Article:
It is one thing not to know about Jewish resistance, and quite another to discount it. Hayes’ untenable argument is purely statistical: Jewish resistance did not kill a significant enough number of Nazis or save a significant enough number of Jews. This is a jarring view of human dignity. That in conditions of material deprivation and cultural depravity Jews nonetheless organized resistance is far more consequential than the specific number of friends saved or enemies slayed. It feels deeply insufficient to obsess over the fruitless quantification of Jewish resistance. This is an economist’s version of history: it is no coincidence Hayes trained as one. To claim Jewish resistance insignificant is to argue that it does not matter if Sisyphus pushes his boulder to the hill’s top, or, indeed, whether he ever tried. That Jews resisted in circumstances designed to so totally destroy the human will is surely one of the most vital lessons of the Holocaust.

The tendency to see victims of mass atrocity crimes as helpless objects instead of defiant subjects is one of the deepest ironies of contemporary efforts at genocide prevention. As Frederic Megret has argued of the Responsibility to Protect, the doctrine that defines how states can intervene to stop ongoing mass atrocity crimes, “Among all the measures recommended to assist victims of atrocities, not one suggests… that ‘victims’ might have a role in averting atrocities.” As Professor Kalypso Nicolaidis and I recently argued, contemporary efforts at mass atrocity prevention could learn a great deal from the remarkable history of citizen resistance to such crimes.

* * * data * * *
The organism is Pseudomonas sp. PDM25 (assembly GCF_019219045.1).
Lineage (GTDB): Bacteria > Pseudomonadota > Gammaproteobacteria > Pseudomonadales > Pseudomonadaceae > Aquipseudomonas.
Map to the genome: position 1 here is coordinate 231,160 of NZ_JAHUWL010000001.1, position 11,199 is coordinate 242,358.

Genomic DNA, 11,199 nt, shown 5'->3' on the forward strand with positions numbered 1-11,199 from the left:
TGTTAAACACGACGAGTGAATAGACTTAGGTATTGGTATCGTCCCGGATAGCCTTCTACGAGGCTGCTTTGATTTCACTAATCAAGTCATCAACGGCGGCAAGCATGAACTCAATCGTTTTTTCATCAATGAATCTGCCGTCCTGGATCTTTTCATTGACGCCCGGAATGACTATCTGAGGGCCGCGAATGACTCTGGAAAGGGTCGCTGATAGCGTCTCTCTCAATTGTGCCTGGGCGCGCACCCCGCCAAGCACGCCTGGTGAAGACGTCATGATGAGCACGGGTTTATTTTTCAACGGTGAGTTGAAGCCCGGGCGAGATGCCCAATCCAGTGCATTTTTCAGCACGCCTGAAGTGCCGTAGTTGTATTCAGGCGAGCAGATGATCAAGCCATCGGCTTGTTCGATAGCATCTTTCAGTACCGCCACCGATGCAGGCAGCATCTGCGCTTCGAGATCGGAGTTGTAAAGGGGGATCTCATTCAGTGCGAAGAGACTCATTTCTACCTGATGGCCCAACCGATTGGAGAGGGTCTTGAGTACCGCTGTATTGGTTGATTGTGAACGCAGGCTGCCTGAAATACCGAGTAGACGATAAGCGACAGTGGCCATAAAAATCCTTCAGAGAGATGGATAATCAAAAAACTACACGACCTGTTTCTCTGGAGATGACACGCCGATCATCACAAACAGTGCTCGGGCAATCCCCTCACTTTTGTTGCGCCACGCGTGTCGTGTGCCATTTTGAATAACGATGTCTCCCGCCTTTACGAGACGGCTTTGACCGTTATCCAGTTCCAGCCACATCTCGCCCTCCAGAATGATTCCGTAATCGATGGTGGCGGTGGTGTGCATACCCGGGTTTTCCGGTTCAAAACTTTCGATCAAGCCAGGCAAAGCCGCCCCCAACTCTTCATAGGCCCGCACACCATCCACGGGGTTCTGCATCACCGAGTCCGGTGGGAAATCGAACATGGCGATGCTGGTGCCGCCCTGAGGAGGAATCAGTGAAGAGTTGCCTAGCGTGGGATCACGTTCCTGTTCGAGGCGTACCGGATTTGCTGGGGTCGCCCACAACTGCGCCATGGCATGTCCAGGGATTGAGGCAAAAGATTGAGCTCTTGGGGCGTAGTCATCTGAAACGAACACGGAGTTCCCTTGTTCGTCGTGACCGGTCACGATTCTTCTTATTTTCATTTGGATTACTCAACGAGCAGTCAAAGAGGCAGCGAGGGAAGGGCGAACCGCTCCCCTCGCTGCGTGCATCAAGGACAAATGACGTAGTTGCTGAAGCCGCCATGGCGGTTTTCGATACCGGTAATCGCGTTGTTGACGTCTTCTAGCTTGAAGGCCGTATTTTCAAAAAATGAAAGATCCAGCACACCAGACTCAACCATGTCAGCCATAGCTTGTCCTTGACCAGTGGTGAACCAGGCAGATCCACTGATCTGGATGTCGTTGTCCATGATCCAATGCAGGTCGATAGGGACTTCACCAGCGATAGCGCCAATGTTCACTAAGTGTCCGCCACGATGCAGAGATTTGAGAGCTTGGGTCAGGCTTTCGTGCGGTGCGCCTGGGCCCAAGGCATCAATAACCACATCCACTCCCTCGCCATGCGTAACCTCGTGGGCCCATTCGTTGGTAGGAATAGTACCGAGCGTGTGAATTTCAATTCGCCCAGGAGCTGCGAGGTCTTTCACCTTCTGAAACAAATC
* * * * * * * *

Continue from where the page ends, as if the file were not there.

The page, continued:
While Hayes’ treatment of Jewish resistance is frustrating, there is much to admire in his book. Hayes’ descriptions of Jewish life in the ghettos and camps is itself reason to read his book. Hayes is at his most human when describing Jewish disbelief of mass slaughter. He quotes a Polish Jew who hears of a nearby massacre: “Is it possible to believe such a thing? To shoot women, innocent children in full daylight? It is probably not true…” The man concludes that, “Those Jews were killed because they were Soviet citizens, but we are citizens of the government; such a thing cannot happen here.”

It is this careful attention to psychological detail that is missing from Hayes’ treatment of Jewish resistance. Writing on behalf of a Jew who collaborated with Nazi crimes and later stood trial in the Soviet Union, Israeli Prime Minister David Ben Gurion asked that nobody judge those who had lived through the camps, for their tragedy “is deeper than the abyss.” It is the depth and darkness of the Holocaust’s abyss that makes Jewish resistance miraculous; not the number of Nazis killed or Jews saved. This resistance, under conditions designed to so completely destroy the human spirit, is a monumental testament to human creativity and will, and deserves a more central place in Holocaust studies and remembrance, and, indeed, in contemporary thinking on genocide prevention.